But Shirley’s story taps into a much bigger one; she and her family are just some of the tens of thousands of black farmers who have been victims of institutional racism. This is a story about how those farmers lost ownership of millions of acres of land in the U.S., in part because of USDA discrimination. It’s also a story of how Shirley Sherrod and others have kept fighting back—and, in some surprising ways, winning.

 

Direct download: Fighting_for_the_Promised_Land_Gravy_Ep._29.mp3
Category:general -- posted at: 1:00am EDT

What do the restaurants of your childhood say about the place you grew up? In Jack Hitt’s case, the Oysters Mornay and Escargots Bourguignonne of his Charleston, South Carolina home revealed a South attempting to be less… Southern.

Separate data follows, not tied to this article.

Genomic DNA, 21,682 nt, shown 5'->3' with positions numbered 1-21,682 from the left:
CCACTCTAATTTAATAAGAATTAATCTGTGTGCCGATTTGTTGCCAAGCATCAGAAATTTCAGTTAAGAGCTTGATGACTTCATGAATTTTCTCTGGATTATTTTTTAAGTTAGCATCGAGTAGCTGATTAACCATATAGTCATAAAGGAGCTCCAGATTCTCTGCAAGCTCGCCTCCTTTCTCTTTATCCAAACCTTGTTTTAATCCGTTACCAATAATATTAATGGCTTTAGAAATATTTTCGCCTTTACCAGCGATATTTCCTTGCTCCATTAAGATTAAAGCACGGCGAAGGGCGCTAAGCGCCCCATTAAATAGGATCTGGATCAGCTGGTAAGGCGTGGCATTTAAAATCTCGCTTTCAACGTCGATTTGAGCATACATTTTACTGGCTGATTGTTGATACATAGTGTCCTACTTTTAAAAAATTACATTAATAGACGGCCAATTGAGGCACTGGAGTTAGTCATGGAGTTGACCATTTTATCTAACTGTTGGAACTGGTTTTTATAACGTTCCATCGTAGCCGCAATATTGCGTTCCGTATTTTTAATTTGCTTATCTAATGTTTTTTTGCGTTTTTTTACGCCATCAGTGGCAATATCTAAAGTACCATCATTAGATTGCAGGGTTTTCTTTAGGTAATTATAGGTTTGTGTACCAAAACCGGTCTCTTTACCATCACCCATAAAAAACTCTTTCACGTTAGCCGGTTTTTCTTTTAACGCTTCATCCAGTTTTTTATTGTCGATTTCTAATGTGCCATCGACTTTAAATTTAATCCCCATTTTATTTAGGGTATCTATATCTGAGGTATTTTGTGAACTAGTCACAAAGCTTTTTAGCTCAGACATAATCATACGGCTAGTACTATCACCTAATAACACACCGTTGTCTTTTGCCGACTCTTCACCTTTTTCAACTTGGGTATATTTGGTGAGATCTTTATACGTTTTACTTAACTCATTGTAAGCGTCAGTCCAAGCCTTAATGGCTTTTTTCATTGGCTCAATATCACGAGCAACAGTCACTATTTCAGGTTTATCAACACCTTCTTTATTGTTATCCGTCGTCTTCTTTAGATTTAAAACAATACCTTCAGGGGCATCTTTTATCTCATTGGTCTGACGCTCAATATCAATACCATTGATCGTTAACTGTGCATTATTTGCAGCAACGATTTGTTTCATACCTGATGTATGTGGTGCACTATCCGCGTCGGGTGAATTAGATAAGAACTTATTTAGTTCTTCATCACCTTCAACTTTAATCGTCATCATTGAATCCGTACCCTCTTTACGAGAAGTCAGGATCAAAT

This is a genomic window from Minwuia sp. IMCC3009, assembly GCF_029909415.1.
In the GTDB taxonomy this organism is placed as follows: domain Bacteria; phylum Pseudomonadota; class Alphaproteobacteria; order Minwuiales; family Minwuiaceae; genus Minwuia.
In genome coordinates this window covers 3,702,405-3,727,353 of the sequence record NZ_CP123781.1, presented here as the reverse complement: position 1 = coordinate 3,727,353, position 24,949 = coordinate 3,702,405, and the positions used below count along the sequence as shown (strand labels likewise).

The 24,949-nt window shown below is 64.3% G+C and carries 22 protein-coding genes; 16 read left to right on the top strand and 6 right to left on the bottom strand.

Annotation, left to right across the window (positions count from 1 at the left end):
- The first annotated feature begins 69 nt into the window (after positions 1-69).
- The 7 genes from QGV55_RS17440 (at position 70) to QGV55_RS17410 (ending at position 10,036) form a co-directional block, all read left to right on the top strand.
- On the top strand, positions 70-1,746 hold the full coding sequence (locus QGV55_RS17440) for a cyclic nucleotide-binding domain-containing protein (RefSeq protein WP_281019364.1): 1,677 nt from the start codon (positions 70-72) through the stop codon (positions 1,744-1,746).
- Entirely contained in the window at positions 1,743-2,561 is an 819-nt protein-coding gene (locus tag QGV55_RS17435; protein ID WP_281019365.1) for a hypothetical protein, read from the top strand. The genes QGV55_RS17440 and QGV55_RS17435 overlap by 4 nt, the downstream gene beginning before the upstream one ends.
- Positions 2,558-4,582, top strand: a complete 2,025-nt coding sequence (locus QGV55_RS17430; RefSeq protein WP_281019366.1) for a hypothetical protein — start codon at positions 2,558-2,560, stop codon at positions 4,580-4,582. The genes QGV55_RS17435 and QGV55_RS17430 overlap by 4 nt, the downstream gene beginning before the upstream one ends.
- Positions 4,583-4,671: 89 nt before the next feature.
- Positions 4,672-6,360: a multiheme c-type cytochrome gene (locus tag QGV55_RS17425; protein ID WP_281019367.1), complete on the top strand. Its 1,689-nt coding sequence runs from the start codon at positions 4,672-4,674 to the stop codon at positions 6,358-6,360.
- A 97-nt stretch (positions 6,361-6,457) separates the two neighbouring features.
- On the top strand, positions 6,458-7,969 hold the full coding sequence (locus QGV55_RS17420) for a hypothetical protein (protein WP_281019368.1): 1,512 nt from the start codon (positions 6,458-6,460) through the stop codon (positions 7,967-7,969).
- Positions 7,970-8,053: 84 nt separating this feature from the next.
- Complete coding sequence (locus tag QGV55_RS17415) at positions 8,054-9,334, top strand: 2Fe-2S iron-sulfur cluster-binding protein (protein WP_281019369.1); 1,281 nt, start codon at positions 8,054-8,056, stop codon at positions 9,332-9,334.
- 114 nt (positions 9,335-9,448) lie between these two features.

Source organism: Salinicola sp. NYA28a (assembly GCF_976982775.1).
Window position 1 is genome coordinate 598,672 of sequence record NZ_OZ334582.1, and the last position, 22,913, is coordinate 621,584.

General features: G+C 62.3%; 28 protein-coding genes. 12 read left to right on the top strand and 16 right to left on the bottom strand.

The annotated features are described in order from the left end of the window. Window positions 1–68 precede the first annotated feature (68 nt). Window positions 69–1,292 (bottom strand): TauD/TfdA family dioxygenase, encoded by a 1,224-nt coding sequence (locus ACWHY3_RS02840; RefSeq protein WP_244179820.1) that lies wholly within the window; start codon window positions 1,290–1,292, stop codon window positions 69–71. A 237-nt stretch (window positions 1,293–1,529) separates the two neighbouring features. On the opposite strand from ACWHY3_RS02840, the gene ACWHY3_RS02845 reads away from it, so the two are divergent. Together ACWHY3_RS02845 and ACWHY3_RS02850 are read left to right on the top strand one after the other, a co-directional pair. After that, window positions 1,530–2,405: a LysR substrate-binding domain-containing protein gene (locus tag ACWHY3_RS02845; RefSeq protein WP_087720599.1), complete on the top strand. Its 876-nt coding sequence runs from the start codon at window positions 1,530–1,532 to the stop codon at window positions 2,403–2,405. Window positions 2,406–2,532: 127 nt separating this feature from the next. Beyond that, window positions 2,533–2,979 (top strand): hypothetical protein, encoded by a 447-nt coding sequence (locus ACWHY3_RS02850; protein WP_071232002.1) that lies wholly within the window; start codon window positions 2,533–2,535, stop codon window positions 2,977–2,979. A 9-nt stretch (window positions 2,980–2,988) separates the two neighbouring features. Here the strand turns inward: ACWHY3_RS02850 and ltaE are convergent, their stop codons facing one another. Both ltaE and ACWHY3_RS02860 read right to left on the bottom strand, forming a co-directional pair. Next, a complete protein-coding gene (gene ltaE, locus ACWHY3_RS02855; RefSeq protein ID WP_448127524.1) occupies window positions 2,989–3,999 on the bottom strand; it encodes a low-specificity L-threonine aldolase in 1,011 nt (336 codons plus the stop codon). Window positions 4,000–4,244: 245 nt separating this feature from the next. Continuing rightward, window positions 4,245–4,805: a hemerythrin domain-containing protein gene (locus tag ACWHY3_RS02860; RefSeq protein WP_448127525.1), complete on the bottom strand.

This was the 1970s, an era in which serving shrimp & grits in a fine dining restaurant was about as chic as wearing your bathrobe out on the town. Fine for home, not for going out. Bu the fancy fake French food of that period tells us plenty about Southern identity—then and now. In this episode of Gravy, Jack Hitt digs through his youthful dining exploits to see what Baked Alaska uncovers about what the South longed to be and what it was.

Direct download: Southern_Fried_Baked_Alaska_Gravy_Ep._28.mp3
Category:general -- posted at: 8:32am EDT

Delta Jewels (Gravy Ep. 27)

When Alysia Burton Steele moved to Mississippi, she found herself drawn to the Delta. Something about it reminded her of her grandmother, who’d grown up in rural South Carolina. That observation would lead Alysia on a journey of discovery, seeking out the stories of elderly women of her grandmother’s generation. Their memories often focused on food. And they painted a portrait of the Mississippi Delta that is usually missed by an outside world that focuses on the poverty, the racism, the hardship. In this episode of Gravy, the stories church mothers across the Mississippi Delta reveal a region of extraordinary generosity.